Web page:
Closed season to save the ‘terubok’
KUCHING (May 19, 2007): There will be no fishing in May and September over the next three years at Batang Lassa, in the Mukah division of Sarawak, to enable the prized ikan terubok to spawn.
If necessary, the ban will be extended for two more years, said state Assistant Minister for Agriculture (Research and Coordination) Dublin Untung.
“This is to prevent the fish from being depleted,” he told Andy Chua Chu Fatt (BN – Pujut) during question time.
He said during the closed season, all fishing activity along the 7km-long Batang Lassa river would be banned.
The fisheries division of the state agriculture department and marine police would enforce the ban.
Dublin said terubok was in high demand and its salted eggs much sought after by local consumers as well as visitors from the peninsula.
The other spawning ground for Sarawak’s famed fish is Batang Lupar.
Dublin said a study carried out by local and Australian scientists pinpointed over-fishing and deterioration of water quality, especially at the estuaries of the rivers and the spawning grounds, as the main reasons for the drop in the terubok population.
The assistant minister added that this had left little opportunity for the replenishment of the natural stock.
“The production of terubok fries using artificial propagation will be intensified so that efforts to rehabilitate the natural habitats of the fish can be carried out at a faster pace,” he said.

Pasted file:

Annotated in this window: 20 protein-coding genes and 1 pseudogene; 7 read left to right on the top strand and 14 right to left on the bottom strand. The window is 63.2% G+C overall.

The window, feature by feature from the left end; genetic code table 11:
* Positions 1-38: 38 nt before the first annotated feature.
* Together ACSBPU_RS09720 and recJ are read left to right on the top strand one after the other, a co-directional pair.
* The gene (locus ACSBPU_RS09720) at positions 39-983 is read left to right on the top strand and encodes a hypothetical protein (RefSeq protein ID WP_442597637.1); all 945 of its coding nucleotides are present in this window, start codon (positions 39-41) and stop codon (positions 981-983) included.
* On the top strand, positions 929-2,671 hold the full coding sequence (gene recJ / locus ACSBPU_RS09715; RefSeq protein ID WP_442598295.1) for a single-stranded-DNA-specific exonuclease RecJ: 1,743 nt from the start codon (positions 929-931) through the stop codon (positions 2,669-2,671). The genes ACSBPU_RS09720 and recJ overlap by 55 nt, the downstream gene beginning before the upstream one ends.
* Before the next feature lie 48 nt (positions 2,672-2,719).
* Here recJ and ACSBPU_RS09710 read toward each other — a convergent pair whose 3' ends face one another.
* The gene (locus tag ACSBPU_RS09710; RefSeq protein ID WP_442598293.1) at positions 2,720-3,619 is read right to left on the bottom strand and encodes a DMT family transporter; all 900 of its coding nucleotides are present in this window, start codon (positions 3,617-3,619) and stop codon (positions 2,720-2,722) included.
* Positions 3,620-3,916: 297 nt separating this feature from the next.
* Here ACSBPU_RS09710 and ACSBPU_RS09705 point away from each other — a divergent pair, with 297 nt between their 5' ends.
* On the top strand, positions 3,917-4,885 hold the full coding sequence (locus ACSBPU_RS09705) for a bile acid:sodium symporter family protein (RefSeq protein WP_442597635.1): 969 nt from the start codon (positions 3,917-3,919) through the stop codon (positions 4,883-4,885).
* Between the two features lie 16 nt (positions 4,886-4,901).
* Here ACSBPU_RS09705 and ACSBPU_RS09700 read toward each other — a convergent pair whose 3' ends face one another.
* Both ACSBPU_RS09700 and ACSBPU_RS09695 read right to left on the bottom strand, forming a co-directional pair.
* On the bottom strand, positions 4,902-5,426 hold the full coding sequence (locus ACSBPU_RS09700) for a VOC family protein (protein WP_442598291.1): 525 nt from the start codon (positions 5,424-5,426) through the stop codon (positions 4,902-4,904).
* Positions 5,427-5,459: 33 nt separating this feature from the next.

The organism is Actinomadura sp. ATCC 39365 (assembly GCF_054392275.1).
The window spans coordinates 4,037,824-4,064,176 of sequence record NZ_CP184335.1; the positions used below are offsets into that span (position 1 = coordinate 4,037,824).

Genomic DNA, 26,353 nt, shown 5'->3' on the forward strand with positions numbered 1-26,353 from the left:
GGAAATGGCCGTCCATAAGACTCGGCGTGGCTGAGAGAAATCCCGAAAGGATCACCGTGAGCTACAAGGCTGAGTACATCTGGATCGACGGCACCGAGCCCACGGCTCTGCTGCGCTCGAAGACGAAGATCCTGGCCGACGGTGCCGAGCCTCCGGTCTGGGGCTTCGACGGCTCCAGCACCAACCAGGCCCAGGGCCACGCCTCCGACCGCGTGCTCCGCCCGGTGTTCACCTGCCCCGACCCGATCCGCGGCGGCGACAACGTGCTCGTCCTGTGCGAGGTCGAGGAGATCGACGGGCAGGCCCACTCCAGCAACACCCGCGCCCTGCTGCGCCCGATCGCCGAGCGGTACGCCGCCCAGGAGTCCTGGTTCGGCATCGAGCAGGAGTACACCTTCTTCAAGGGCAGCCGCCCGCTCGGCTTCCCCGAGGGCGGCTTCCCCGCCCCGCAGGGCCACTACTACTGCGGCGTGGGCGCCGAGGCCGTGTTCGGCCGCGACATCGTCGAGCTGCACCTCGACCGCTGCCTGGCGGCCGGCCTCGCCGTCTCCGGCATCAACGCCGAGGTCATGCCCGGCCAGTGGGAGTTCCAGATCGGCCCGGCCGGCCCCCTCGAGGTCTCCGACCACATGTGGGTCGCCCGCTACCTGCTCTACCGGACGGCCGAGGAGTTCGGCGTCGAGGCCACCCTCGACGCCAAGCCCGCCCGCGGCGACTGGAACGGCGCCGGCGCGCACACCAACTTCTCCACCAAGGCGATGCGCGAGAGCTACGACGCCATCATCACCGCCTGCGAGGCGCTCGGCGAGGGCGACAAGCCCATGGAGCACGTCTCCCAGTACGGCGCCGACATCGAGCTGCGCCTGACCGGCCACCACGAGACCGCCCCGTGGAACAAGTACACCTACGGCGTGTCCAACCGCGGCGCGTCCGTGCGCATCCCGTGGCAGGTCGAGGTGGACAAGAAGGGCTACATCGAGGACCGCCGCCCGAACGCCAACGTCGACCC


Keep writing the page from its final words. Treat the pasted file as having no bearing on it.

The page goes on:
Dublin said the authorities were helping affected terubok fishermen, including giving them interest-free loans to take up alternative income-generating activities, like fish and livestock rearing and vegetable cultivation.
The second story is about the Humpback Wrasse, found in the seas off Sabah:
Sabah ban on humphead wrasse export
By Tan Cheng Li
KOTA KINABALU (Apr 9, 2008): Sabah will no longer export the popular and highly-priced humphead wrasse from June, in a move to arrest the dwindling wild stocks of the fish.
Director of Fisheries Sabah, Rayner Stuel Galid, said export permits for the fish would not be issued or renewed. He said there were now five companies in Sabah each with permits to export 300 fishes a month.
“Other countries, such as the Philippines, have already stopped exporting this fish. So we are being consistent with the ultimate aim of protecting this resource,” said Rayner.
Ranked “endangered” by IUCN-World Conservation Union, hump-head wrasses (also called mameng or su mei) are subjected to trade limitations and permit requirements under the Convention on Trade in Endangered Species.